It may not yet represent a crisis, but concern is definitely growing around Major League Baseball regarding the continued slide in the sport’s attendance.
MLB finished the 2017 regular season with an attendance of 72.67 million, down 0.67 percent from last year and the fourth decline at the gate in the last five seasons (see chart). More striking, the attendance total is the smallest for MLB since 2003, when the Washington Nationals were still the low-drawing Montreal Expos, and breaks an eight-year pattern in which MLB had stayed within a tight range of 73 to 75 million fans.
“We have a lot of competition out there,” said Russ Stanley, managing vice president of ticket sales and service for the San Francisco Giants. The club surpassed 3 million in attendance for the eighth straight year, but also posted its lowest total since its run of three World Series titles began in 2010 and saw the end of its National League-record 555-game sellout streak. “We’re all battling for fans’ attention, and they have a lot of things pulling on them.”
Particularly harmful to MLB’s attendance totals this year was a lack of drama in late-season playoff races. As recently as mid-August, the league was tracking slightly ahead of its attendance pace of last year. But as Cleveland, Houston, Washington and the Los Angeles Dodgers all cruised to division crowns with at least a 10-game margin in the standings, and other playoff spots were locked up early, September attendance tailed off sharply in many non-competing markets.
“We had a lot of people sitting on their hands down the stretch waiting for the playoffs to start,” said Patrick Ryan, co-founder of Houston-based ticket distribution company Eventellect, which has formal relationships with several MLB teams.
“As consumers continue to have more choices and pennant races get out of hand, some people are just going to stay home,” Ryan said.
MLB also had six fewer game dates this year compared to 2016 as rainouts forced additional doubleheaders in the second half of the season to make up postponed games.
First Look podcast, with MLB postseason discussion beginning at the 16:40 mark:
Underneath the more dour topline 2017 figures, many executives still found optimism in two emerging and longer-term trends within the sport: sharp growth in Ballpark Pass subscription-based ticket products, and more youth engagement at ballparks overall.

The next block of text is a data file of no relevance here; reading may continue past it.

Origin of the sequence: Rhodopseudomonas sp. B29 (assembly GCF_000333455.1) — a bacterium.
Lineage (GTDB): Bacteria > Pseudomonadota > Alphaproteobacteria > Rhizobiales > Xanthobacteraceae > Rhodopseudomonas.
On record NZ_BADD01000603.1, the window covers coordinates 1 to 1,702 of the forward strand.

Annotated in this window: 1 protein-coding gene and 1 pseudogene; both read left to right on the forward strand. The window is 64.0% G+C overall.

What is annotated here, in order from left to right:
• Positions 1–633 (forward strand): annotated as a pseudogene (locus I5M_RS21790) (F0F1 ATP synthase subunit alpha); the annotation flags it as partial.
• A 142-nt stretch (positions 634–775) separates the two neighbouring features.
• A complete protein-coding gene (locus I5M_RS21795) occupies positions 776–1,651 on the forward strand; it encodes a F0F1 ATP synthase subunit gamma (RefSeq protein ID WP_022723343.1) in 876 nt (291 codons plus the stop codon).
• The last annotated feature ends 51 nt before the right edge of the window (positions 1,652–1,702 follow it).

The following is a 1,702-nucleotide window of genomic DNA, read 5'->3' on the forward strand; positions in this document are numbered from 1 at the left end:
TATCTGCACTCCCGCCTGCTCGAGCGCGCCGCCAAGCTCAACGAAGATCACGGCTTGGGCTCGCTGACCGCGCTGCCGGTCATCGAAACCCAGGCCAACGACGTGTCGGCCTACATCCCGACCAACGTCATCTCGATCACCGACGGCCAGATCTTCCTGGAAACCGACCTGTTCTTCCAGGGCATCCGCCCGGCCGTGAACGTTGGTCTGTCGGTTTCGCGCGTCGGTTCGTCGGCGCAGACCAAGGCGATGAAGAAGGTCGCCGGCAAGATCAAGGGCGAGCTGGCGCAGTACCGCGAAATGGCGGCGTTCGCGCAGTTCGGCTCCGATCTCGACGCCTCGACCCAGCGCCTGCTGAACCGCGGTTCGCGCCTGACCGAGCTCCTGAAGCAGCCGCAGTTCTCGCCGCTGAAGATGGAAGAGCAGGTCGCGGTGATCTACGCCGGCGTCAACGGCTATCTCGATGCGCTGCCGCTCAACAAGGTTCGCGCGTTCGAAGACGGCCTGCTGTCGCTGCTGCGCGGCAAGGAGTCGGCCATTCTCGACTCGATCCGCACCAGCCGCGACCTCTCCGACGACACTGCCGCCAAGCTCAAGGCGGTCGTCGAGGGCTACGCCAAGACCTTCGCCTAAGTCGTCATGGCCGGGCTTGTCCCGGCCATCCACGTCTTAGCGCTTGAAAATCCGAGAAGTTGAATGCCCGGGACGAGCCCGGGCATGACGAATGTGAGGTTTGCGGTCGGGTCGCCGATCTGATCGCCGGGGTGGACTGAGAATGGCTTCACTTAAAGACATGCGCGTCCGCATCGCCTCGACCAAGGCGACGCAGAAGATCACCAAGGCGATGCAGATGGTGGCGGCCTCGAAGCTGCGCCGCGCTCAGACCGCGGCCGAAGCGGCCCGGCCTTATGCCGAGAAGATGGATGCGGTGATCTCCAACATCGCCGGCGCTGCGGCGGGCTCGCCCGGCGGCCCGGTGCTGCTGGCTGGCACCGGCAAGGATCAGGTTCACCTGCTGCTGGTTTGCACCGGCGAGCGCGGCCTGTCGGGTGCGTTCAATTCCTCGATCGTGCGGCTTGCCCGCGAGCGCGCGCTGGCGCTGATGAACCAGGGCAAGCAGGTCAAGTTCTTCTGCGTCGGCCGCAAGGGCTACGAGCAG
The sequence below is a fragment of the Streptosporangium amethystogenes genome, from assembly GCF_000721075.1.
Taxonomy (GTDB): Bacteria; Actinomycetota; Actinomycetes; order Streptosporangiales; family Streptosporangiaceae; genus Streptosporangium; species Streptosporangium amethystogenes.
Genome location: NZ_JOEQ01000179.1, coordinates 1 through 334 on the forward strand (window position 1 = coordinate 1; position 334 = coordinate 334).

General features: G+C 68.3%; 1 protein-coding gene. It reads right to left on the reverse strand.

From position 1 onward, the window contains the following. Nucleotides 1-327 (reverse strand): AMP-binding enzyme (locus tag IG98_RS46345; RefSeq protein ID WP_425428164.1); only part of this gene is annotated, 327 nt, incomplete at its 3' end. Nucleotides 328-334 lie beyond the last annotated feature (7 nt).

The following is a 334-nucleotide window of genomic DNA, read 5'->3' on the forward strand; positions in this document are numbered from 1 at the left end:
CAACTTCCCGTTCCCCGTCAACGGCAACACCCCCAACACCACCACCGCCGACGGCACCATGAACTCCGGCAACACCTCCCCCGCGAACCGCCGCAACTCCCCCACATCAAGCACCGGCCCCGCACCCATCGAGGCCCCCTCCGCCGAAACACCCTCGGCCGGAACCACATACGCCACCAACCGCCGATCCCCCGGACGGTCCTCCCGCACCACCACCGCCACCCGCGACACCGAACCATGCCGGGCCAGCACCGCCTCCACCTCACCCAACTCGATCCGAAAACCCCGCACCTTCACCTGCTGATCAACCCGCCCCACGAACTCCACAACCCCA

Twenty-three of MLB’s 30 clubs this year offered some type of subscription-based ticket pass product, up from four just two years ago. Collectively, these offerings moved more than 900,000 tickets, with the most popular age clusters for those passes in the 20s and early 30s. Continuing to expand and refine those offerings, such as potentially including higher-level seating beyond standing room access and lower-demand sections, will be a priority for the sport going into the 2018 season.
Meanwhile, MLB has steadily expanded its Play Ball youth engagement initiative, which this year saw new involvement from Minor League Baseball, the development of the MLB Little League Classic in Williamsport, Pa., that is already set for a return in 2018, and the creation of more team-level youth promotions.
“The youth engagement initiative is still definitely a work in progress, and we certainly can’t take our foot off the gas,” said Mike Bucek, Kansas City Royals vice president of marketing and business development. The Royals were among MLB’s largest declining attendance teams as it sagged to its first losing season since 2012. “But we’ve seen good levels of engagement so far among kids, families and millennials, and we’ll continue to develop ticket products that work for those audiences.”
The Royals, along with MLB, the MLB Players Association, the city of Kansas City and state of Missouri, this fall will also open the eighth MLB Urban Youth Academy, with three more in development.
Stanley predicted the creation of more flexible and customized ticket packages, beyond just the pass-based products, in both San Francisco and across the league, as well as more dedicated and distinct areas within ballparks, as a way to maintain the gate.
“We are constantly adding new programs to get more people involved and coming through the ballpark, particularly kids. And beyond solidifying our season-ticket base, this will be a key area of focus,” he said.
MLB attendance remains a vital indicator on the health of the league, and the sports industry at large. Baseball has more ticket inventory than any other sport, and ticket sales have traditionally represented the league’s largest individual revenue source.